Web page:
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Carpal Tunnel Syndrome

Carpal Tunnel


Everything you need to know about Carpal Tunnel Syndrome

The median nerve is compressed as it passes through the hand, this causes carpal tunnel syndrome. On the palm side of your hand, the median nerve is found (also called the carpal tunnel). The median nerve gives your thumb, index finger, long finger, and part of your ring finger sensibility (the ability to feel). It sends an impulse to the muscle that moves the thumb. Carpal tunnel syndrome can affect either one or both hands.

Carpal tunnel syndrome is caused by swelling inside the wrist, which causes compression. On the side of your hand near the thumb, it might cause numbness, weakness, and tingling.

Symptoms of Carpal Tunnel Syndrome

Because the median nerve is compressed, the symptoms are frequently present along the nerve course. Your hand may regularly “sleep” and drop objects. Other signs and symptoms include:

  • Your thumb and the first three fingers of your hand are numb, tingling, and painful.
  • A searing sensation that runs up your arm
  • Wrist ache that keeps you awake at night
  • A weakening in the hand’s muscles


To evaluate whether you have carpal tunnel syndrome, your doctor may ask you questions and perform one or more of the following tests:

  • Symptoms in the past. The pattern of your symptoms will be examined by your doctor. Because the little finger isn’t supplied with sensation by the median nerve, complaints in that finger could indicate anything other than carpal tunnel syndrome.  Symptoms of carpal tunnel syndrome frequently appear when you’re holding a phone or a newspaper, or when you’re grasping a steering wheel. They also tend to happen at night, and you may be awakened in the middle of the night or detect numbness when you wake up in the morning.
  • Physical examination. A physical examination will be performed by your healthcare practitioner. He or she will assess the feeling in the fingers as well as the strength of the hand muscles. In many people, bending the wrist, tapping on the nerve, or just pressing on the nerve might cause symptoms.
  • X-ray. Some doctors advise getting an X-ray of the injured wrist to rule out other possibilities like arthritis or a fracture. X-rays, on the other hand, are ineffective in diagnosing carpal tunnel syndrome.
  • Ultrasound. An ultrasound of your wrist may be recommended by your doctor to acquire a clear picture of the bones and nerves. This can assist in determining whether or not the nerve is crushed.
  • Electromyography. The tiny electrical discharges produced in muscles are measured in this test. Your provider will place a thin-needle electrode into certain muscles during this test to assess electrical activity while the muscles contract and relax. This test can detect injury to the muscles controlled by the median nerve while also ruling out other possible causes.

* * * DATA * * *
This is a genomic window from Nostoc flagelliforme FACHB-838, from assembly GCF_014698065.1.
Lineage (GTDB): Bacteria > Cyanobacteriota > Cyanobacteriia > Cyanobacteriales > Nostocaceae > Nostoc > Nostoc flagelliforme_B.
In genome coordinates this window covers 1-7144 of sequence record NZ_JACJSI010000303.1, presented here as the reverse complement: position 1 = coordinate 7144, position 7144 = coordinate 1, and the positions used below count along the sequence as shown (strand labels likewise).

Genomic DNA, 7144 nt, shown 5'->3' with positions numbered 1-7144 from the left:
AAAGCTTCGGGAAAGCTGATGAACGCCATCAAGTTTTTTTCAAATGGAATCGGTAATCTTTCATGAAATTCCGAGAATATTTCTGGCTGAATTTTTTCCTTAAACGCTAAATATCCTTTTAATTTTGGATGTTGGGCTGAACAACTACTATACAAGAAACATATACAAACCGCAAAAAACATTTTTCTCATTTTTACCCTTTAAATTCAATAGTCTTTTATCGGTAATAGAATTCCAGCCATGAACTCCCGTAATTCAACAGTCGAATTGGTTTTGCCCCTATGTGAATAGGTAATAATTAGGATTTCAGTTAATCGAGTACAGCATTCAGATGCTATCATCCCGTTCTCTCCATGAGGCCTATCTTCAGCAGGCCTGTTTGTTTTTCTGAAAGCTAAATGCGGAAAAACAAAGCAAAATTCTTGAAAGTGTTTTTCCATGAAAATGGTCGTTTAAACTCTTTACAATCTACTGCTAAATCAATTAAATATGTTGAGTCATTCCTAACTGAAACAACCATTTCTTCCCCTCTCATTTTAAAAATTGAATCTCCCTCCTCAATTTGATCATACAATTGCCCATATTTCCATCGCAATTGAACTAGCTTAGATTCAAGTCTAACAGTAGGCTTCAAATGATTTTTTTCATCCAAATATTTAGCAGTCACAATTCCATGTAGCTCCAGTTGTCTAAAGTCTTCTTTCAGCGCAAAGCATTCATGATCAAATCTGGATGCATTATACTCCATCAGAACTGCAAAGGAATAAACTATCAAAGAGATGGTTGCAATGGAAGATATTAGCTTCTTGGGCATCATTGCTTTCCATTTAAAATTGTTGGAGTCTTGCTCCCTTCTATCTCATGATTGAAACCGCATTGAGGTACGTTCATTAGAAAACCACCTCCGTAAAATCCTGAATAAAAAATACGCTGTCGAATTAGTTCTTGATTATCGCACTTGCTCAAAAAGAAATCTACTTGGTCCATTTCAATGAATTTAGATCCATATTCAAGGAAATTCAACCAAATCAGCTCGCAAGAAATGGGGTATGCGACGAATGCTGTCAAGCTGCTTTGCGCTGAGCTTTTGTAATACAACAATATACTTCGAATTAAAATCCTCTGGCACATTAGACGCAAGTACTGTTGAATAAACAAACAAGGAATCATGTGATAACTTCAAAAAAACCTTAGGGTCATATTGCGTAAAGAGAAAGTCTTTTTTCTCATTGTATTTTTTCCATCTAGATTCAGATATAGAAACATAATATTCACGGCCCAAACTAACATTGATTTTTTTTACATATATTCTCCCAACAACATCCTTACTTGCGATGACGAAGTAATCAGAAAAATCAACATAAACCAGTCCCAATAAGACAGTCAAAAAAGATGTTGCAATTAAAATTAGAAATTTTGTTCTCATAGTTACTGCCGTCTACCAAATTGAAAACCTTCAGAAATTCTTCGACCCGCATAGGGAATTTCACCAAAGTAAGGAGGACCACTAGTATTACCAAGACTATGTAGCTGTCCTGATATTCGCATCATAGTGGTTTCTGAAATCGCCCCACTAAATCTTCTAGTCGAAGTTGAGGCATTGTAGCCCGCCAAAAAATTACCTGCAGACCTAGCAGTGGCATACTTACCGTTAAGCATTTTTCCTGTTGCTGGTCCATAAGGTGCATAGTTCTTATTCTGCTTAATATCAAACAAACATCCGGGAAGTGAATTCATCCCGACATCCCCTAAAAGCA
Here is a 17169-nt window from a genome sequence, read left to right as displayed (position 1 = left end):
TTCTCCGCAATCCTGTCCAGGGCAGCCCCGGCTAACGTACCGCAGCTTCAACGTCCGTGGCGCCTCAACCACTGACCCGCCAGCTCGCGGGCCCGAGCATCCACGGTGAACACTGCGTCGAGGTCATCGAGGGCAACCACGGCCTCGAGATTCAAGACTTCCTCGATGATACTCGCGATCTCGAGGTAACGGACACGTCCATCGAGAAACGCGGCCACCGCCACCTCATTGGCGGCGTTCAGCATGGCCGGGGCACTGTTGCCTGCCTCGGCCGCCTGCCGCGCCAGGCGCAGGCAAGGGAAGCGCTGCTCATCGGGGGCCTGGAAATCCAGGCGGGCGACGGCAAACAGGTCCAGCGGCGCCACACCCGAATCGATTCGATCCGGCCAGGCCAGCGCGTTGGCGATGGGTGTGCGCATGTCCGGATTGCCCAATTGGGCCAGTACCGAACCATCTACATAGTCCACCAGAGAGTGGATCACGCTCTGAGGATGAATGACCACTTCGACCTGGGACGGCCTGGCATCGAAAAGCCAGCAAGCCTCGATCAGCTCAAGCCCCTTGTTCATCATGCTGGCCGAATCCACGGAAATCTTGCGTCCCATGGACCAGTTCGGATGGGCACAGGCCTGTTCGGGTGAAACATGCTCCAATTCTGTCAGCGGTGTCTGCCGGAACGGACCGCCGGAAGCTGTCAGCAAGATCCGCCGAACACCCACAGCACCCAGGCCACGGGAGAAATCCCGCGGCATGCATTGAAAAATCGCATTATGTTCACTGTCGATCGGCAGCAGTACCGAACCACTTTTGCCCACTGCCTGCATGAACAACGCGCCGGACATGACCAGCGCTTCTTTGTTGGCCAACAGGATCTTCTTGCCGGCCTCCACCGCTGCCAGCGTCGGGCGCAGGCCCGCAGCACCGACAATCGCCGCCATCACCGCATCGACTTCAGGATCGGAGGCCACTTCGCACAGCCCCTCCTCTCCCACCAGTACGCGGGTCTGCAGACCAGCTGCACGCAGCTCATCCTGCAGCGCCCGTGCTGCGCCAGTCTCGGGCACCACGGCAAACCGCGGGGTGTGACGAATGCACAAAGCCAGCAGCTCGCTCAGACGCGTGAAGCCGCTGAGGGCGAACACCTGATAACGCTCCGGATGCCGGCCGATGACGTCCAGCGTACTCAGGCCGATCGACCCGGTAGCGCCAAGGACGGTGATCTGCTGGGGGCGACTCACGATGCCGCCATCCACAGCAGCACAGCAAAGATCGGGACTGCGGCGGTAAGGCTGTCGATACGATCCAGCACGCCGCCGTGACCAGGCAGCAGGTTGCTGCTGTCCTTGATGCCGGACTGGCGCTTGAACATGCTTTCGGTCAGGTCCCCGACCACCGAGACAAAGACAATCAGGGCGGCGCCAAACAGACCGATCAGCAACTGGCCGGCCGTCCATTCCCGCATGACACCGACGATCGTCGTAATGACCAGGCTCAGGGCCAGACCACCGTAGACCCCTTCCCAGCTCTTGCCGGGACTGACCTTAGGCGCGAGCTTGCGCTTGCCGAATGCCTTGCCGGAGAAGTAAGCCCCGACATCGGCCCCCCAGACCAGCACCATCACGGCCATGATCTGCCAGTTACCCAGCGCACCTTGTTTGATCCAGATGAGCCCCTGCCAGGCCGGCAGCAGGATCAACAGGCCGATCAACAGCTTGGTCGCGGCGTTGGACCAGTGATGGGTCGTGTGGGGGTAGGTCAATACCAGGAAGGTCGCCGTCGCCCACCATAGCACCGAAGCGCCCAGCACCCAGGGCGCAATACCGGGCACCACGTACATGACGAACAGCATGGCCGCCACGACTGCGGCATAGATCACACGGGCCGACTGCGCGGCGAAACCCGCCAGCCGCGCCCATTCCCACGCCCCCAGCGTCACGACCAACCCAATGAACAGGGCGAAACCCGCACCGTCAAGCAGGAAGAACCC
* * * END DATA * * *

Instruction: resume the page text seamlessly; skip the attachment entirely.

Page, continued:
• Nerve conduction study. Two electrodes are taped to the skin in a version of electromyography. To see if electrical impulses in the carpal tunnel are slowed, a mild shock is administered through the median nerve. This test can be used to determine the cause of the problem and rule out other possibilities.


Carpal tunnel syndrome is caused by excessive pressure in the wrist and on the median nerve causing pain. Swelling can be caused by inflammation. An underlying medical problem that causes oedema in the wrist and often restricted blood flow is the most typical cause of this inflammation. The following are some of the most common conditions associated with carpal tunnel syndrome:

  • Diabetes
  • Thyroid condition
  • Pregnancy or menopause can cause fluid retention.
  • Blood pressure that is too high
  • Rheumatoid arthritis is an autoimmune disease.
  • Wrist fractures or abrasions

Carpal tunnel syndrome can be aggravated by repeatedly overextending the wrist. Swelling and compression of the median nerve are caused by repeated wrist motion. This could be a result of:

  • When using a keyboard or mouse, be sure your wrists are in the right position.
  • Using hand tools or power equipment for an extended period of time exposes you to vibrations.
  • Any movement that causes your wrist to overextend, such as playing the piano or typing

Carpal Tunnel Syndrome Diagram


Carpal tunnel syndrome should be treated as soon as the symptoms appear. Simple things you can do for yourself in the early phases of the problem may be enough to solve it. Consider the following scenario:

  • Take more regular rests to allow your hands to rest.
  • Avoid activities that aggravate your symptoms.
  • To reduce swelling, use cold packs.

Wrist splinting, medicines, and surgery are some of the other treatment possibilities. If you’ve only experienced mild to moderate symptoms that come and go for less than 10 months, splinting and other conservative treatments are more likely to assist. If you feel numbness in your hands, you should seek medical attention.

Nonsurgical therapy

If discovered early, non-surgical treatments for carpal tunnel syndrome may be effective, including:

  • Splinting of the wrist. A splint that keeps your wrist still while you sleep can help reduce tingling and numbness at night. Even if you just use the splint at night, it can help you avoid symptoms throughout the day. If you’re pregnant, nighttime splinting may be a viable alternative because it doesn’t require the use of any medications to be effective.
  • Nonsteroidal anti-inflammatory medicines (NSAIDs). Medications that are used to treat inflammation (NSAIDs). In the short term, NSAIDs like ibuprofen (Advil, Motrin IB, and others) may help reduce pain from carpal tunnel syndrome.However, there is no proof that these medications help with carpal tunnel syndrome.
  • Corticosteroids. To ease pain, your doctor may inject a corticosteroid such as cortisone into the carpal tunnel. An ultrasound may be used to guide these injections in some cases.Corticosteroids reduce strain on the median nerve by reducing inflammation and oedema. For treating carpal tunnel syndrome, oral corticosteroids aren’t as effective as corticosteroid injections.

If rheumatoid arthritis or similar inflammatory arthritis is the cause of carpal tunnel syndrome, treating arthritis may help to alleviate symptoms. This, however, has not been proven.


If your symptoms are severe or don’t respond to conventional treatments, surgery may be the best option.

The purpose of carpal tunnel surgery is to relieve pressure on the median nerve by cutting the ligament that is pressing on it.